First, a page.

'Inhumane': Ceiling collapses in 'toxic' Goodmayes family home despite weeks of warnings to housing association
PUBLISHED: 07:00 17 October 2019
A housing association has apologised after a water-damaged ceiling collapsed in a family home in Goodmayes despite weeks of complaints.
Abdellilah Zdaoudaou, who lives with his wife and seven-year-old daughter in a property managed by London and Quadrant (L&Q), first flagged a problem six weeks ago when he voiced fears that the ceiling in his bathroom was going to collapse due to a leak.
He also complained of a "toxic" smell which was leaving his daughter with itchy eyes.
Six weeks after the complaint was first made, on the morning of his daughter's seventh birthday, the ceiling collapsed.
"There was a huge bang and my wife nearly burst into tears she was so shocked," Mr Zdaoudaou said.
The ceiling in the room next door is also showing signs it could collapse at any moment and he fears the leak will continue to spread throughout the two-bedroom flat, leaving him and his family at risk.
Redbridge Council said a "full investigation is underway so that we can take the necessary action".
The family's flat is on the King George Hospital site in Goodmayes and the accommodation is occupied by key workers, including Mr Zdaoudaou who works as a community care assistant.
Beyond his own flat, the ceiling in the building's communal stairwell collapsed four years ago and has never been fixed.
The carpeted floors are damp and showing signs of mould, water is seeping into the lights, radiators are rusting, and the stairwell window is left open 24 hours a day to get rid of the damp smell and ventilate the area.
One of the residents empties a bucket of water at least three times a day from the leaking ceiling, but no one knows where the liquid is coming from. Even on dry days during the summer, the bucket continues to fill with water.
The resident, who asked to remain anonymous, said: "The corridor has been like this for about four years.
"It's scary when you're walking with kids on the morning. I have to empty all the buckets of water when I come home so people don't slip and it doesn't smell.
"People are scared of slipping down the stairs. It's risky.
"It's dripping in the summer when it doesn't rain, so it's not wet weather causing this."
Back in his own flat, Mr Zdaoudaou had a visit from L&Q six weeks ago to assess the leak. The plumber and builder took photographs and left.
"They disappeared and I didn't hear anything from anyone," he said.
"This should have been flagged as an emergency. But they have 15,000 properties. They don't care."
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Mr Zdaoudaou's priority is keeping his daughter safe and he believes the family should have been moved when L&Q first visited.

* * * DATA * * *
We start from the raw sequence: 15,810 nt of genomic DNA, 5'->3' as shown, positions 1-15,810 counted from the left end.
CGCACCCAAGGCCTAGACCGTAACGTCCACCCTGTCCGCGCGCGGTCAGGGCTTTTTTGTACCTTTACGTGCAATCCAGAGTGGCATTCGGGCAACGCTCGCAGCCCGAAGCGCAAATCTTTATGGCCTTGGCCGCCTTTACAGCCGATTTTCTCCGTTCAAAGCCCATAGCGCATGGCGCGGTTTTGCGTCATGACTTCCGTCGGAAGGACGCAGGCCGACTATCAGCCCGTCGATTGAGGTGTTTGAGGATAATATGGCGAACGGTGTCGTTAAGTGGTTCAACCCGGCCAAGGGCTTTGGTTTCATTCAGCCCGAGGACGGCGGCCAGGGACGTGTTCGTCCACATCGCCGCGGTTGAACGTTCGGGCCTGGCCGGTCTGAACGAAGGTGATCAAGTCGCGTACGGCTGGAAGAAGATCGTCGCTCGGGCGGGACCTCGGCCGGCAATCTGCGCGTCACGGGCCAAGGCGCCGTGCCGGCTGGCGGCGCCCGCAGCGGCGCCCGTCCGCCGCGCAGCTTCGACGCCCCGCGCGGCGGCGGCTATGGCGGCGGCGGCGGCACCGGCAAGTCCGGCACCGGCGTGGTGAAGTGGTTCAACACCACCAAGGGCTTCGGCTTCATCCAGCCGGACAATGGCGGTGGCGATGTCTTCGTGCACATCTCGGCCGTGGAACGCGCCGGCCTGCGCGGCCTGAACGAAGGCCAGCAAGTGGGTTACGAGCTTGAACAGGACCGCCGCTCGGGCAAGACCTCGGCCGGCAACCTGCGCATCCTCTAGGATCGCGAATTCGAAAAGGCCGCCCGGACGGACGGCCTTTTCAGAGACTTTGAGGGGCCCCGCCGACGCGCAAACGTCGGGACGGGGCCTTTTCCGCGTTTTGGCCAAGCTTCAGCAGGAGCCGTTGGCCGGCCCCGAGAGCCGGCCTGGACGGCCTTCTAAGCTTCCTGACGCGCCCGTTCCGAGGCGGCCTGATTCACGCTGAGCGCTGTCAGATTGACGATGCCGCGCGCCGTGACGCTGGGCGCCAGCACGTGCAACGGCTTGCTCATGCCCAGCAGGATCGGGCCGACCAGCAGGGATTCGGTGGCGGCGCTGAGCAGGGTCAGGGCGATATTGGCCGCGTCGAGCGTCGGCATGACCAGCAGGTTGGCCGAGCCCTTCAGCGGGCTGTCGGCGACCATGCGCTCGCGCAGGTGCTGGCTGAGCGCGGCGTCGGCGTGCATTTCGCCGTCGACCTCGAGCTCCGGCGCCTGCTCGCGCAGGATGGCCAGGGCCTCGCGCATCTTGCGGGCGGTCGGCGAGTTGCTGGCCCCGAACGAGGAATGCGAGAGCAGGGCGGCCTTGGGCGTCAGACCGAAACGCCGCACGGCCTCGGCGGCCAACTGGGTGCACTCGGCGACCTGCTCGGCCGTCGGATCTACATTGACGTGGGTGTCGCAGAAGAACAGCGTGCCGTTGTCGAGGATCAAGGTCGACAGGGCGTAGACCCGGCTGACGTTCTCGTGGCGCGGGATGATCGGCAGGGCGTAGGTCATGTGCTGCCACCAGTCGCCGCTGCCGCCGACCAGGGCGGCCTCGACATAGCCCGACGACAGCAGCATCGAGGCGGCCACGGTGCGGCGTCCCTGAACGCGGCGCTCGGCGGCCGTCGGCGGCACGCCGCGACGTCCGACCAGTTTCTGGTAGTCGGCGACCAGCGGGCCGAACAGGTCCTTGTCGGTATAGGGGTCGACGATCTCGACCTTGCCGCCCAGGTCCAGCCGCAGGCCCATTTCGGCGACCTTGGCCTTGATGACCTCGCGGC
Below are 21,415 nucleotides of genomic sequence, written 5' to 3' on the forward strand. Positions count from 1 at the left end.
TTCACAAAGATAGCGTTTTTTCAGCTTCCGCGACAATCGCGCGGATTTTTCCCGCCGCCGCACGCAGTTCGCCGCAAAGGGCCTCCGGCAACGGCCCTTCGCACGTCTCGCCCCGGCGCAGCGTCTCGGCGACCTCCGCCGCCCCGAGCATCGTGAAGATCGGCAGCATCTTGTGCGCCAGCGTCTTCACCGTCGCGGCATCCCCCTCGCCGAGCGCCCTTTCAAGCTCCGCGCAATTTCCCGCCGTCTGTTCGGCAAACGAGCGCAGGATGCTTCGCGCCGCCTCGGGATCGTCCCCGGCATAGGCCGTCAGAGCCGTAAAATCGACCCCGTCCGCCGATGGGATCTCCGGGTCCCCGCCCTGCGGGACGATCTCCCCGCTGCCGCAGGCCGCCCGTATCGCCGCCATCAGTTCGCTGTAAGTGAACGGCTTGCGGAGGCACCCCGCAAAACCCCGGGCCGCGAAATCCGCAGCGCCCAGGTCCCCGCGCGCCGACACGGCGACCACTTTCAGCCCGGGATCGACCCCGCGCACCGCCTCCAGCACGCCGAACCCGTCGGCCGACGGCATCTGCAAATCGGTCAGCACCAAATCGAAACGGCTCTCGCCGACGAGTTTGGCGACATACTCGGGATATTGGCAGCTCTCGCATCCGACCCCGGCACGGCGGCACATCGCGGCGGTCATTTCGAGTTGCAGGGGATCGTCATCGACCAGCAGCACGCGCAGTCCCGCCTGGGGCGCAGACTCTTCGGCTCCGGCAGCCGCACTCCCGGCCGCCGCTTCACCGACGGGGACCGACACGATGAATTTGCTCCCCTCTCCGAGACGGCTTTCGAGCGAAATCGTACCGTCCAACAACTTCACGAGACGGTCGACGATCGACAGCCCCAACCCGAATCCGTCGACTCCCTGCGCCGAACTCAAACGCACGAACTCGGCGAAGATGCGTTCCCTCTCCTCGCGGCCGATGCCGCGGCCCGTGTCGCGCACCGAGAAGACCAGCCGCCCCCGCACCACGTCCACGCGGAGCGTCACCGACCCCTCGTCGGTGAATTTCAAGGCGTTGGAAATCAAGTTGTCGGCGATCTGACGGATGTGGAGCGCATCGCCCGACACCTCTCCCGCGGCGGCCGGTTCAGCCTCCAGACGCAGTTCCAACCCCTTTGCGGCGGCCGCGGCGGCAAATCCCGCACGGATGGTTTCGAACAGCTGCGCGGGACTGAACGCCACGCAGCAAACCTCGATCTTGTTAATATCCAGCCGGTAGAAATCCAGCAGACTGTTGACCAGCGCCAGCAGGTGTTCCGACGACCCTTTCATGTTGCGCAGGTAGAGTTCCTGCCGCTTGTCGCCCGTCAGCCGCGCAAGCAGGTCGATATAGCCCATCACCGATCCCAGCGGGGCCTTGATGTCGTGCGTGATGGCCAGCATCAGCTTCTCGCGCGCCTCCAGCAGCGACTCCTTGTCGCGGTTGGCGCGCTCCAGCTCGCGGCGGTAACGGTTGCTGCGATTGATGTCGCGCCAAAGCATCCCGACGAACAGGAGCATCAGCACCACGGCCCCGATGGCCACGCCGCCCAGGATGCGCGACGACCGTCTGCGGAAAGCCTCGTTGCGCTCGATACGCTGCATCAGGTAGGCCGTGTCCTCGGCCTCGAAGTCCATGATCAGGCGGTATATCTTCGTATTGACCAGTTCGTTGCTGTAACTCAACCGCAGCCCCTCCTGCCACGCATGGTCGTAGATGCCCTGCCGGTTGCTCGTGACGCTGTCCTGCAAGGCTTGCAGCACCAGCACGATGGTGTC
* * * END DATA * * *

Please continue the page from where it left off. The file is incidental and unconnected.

"The smell is a hazard," he said. "If I kept animals here, animal welfare would come down hard on me.
"I'm trying to do everything I can to protect my daughter from this. It's toxic."
The smell from the leak hits the back of your throat when you enter the flat and can only be described as a toxic, chemical smell, which leaves you with a headache if you stay inside too long.
Mr Zdaoudaou said it leaves his daughter with itchy eyes when she wakes up each morning and windows have to be left open at all times to get fresh air through the house.
"I have to sleep with windows open, even if it's cold," he said.
"I'm also worried about the electrics and water spreading inside.
"We could be burned alive in the middle of the night. We still don't learn lessons from Grenfell.
"We should have been moved out six weeks ago. You can't keep human beings in this."
He fears the other bathroom ceiling, where the toilet is, will collapse next.
"They need to find where the leak is coming from otherwise it will just happen again," he said.
He said it's not financially possible to move out of the flat, which costs around £1,400 to rent, at the moment.
"If that was the case, I would have gone a long time ago. I shouldn't keep my daughter here," he said.
"They need to provide us with somewhere else to live.
"This is not a humane way of living."
A spokeswoman for L&Q said the company accepted that its service had "fallen short of our usual high standards in this instance".
"We would like to apologise to the family involved for the delay, and we will be offering compensation for the inconvenience this has caused," she said.
"We are currently carrying out the repairs on the property, and expect them to be completed within the next few days."
Redbridge Council said it will "continue to take tough action on landlords that break the law and don't comply with housing standards".
A spokeswoman said: "We take reports of this nature very seriously and a full investigation is underway so that we can take the necessary action."